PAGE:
4 Ways Lawyers Can Make the Most of Career Development Programs

Career development programs for attorneys

How can you go beyond being a good attorney to become an outstanding one? One of the best ways is through legal career development programs. Fortunately, many firms offer these education initiatives for their associates. So opportunities are available at law firms of all sizes—from “big law” to boutique firms.

Let’s examine four ways you can maximize the benefits of career development programs offered by your employer:

1. Make the most of mentorships.

If your firm partners junior associates with experienced mentors, be sure to take full advantage of this relationship. On the one hand, it’s important to listen and appreciate the value of your mentor’s expertise. But don’t be afraid of raising questions or offering suggestions too. Your mentor may also introduce you to his or her colleagues, giving you another chance to foster professional relationships. Developing a solid network helps you gain more career opportunities in the future, while making you more valuable to your firm. 

2. Ask for challenges.

Law offices often assign employees new tasks based on how long they’ve practiced. However, there’s no rule saying you have to wait for learning opportunities as part of formal career development programs. If you want to gain experience in a particular practice area or procedure, talk to your supervisor about the steps you can take. He or she is likely to be impressed by your drive.

3. Get involved.

Law firms want associates to have a wide range of experience and connections. That’s why some encourage you to develop your career by joining the boards of professional groups—or by being active in your local or state bar association. If you take the time to participate in these organizations, you’re likely to see a return on that investment. You can hone your leadership, networking and communication skills—and become more familiar with the customs of your trade. Your membership in the legal community also reflects positively on your firm.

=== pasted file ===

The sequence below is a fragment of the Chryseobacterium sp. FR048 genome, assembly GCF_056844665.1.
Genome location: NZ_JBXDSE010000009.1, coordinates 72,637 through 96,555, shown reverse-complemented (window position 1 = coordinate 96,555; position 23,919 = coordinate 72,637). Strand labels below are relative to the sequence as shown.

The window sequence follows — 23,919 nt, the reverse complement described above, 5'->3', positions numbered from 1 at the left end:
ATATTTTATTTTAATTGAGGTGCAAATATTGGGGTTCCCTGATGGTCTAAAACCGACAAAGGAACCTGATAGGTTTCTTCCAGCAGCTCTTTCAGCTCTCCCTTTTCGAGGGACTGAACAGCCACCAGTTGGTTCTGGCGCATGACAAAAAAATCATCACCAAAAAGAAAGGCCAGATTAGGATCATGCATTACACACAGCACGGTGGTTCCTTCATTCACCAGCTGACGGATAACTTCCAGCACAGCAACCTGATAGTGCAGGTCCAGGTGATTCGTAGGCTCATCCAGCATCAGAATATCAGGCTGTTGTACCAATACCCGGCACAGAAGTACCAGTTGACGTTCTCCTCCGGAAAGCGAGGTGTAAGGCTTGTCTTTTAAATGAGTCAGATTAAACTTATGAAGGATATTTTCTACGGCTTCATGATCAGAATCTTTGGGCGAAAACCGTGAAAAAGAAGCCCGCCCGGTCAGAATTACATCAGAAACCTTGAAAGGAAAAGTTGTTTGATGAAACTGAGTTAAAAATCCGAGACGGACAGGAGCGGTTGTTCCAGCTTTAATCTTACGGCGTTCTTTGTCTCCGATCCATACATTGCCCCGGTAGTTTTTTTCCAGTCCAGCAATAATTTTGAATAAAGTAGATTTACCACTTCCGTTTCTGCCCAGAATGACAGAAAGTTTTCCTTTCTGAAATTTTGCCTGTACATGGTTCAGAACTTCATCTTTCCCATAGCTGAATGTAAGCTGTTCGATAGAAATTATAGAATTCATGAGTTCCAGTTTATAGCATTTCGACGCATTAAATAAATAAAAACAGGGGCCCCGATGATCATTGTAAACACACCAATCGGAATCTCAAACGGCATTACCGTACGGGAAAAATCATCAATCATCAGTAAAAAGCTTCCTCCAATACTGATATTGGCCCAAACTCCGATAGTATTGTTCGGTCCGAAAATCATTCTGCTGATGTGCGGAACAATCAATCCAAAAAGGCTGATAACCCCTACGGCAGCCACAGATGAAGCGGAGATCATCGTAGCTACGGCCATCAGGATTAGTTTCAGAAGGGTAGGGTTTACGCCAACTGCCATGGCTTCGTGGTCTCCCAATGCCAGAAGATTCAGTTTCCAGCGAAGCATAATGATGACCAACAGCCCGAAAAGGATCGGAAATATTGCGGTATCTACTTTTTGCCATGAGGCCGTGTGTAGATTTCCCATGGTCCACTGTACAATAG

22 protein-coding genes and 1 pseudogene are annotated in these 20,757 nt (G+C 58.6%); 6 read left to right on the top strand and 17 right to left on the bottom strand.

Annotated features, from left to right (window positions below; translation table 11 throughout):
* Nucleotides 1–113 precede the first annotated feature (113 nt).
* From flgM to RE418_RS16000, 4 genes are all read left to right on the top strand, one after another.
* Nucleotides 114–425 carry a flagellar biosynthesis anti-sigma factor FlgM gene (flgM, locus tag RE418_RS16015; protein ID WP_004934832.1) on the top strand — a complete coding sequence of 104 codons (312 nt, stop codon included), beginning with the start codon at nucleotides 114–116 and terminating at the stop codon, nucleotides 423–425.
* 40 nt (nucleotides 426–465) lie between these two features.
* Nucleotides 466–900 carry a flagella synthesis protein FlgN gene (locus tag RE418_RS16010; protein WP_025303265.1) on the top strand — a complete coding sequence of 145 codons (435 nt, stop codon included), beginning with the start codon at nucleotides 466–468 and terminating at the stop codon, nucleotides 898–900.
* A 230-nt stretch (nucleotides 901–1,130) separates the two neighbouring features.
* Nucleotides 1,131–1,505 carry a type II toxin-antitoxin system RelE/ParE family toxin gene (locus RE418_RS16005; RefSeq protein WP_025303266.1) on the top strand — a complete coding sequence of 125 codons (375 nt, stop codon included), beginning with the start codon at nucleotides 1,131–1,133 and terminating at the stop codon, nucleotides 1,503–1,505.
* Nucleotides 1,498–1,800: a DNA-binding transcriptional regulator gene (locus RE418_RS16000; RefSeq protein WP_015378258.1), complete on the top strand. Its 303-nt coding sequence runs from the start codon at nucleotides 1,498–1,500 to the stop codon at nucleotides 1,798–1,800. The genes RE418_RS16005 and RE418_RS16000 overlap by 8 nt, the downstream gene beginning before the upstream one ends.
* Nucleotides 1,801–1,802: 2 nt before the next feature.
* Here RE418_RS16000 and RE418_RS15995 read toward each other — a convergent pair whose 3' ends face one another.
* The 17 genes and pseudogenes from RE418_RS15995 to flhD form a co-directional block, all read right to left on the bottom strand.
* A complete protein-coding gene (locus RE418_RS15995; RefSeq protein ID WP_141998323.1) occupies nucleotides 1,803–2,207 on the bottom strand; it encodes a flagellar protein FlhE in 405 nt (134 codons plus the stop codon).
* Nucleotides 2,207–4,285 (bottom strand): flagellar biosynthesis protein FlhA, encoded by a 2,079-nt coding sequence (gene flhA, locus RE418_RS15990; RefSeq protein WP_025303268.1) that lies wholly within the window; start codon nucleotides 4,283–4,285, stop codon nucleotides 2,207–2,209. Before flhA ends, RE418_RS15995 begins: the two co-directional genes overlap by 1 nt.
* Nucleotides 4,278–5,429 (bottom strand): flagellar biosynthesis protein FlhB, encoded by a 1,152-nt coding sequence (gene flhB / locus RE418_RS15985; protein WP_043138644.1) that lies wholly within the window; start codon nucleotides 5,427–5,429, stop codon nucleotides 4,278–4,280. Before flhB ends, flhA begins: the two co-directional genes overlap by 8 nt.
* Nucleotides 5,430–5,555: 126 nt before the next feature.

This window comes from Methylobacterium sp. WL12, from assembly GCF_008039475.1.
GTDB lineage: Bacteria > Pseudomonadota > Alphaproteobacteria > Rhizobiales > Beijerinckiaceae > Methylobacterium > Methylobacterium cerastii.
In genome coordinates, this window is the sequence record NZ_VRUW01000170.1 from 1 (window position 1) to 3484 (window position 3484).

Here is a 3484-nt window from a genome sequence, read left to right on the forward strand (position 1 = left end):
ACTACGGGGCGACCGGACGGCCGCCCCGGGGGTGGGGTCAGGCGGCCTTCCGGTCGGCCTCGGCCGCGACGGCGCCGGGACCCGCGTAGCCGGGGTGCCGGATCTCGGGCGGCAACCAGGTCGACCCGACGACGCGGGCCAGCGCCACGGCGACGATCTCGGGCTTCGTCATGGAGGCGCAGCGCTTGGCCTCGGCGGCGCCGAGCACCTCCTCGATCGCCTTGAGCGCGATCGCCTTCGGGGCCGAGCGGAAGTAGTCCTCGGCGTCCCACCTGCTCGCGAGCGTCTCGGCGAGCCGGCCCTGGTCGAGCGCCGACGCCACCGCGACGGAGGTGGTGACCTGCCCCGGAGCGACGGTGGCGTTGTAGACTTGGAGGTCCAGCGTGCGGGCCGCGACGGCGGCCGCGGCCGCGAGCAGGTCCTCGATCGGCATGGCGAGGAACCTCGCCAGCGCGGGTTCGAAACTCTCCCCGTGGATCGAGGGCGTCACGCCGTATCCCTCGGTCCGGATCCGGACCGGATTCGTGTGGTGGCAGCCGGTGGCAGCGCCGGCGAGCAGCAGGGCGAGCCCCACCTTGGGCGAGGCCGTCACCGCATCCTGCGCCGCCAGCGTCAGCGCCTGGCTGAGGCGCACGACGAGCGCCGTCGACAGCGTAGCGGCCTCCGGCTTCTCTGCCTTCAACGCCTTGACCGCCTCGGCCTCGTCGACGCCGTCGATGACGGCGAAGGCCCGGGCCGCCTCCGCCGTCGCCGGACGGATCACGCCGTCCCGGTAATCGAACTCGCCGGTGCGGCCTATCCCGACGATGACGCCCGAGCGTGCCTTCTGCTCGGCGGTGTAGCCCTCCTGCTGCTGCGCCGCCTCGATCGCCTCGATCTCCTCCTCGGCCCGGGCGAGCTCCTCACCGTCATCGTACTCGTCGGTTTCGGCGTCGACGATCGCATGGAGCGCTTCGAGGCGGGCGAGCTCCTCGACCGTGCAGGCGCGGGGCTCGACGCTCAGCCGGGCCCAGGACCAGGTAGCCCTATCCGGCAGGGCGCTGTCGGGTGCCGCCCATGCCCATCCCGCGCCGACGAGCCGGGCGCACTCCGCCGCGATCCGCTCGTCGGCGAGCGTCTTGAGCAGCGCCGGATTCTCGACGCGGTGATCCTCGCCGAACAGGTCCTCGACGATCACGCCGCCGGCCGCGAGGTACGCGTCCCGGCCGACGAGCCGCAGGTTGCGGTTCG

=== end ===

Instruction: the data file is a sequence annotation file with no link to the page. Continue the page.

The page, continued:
4. Make your preferences known.

What if you want to develop expertise in civil litigation, but your firm’s career development program is aiming you toward the commercial end of the spectrum? In that kind of situation, it’s important to take your concerns to your mentor or supervisor. But make sure you listen to their reasons for steering you in a specific direction. Their experience may give them a better vantage point for evaluating where your talents can be used most effectively.

Career development programs are crucial, but your firm can spend only so much time training and mentoring you. So to stand out to present and future employers, take ownership of your professional development.

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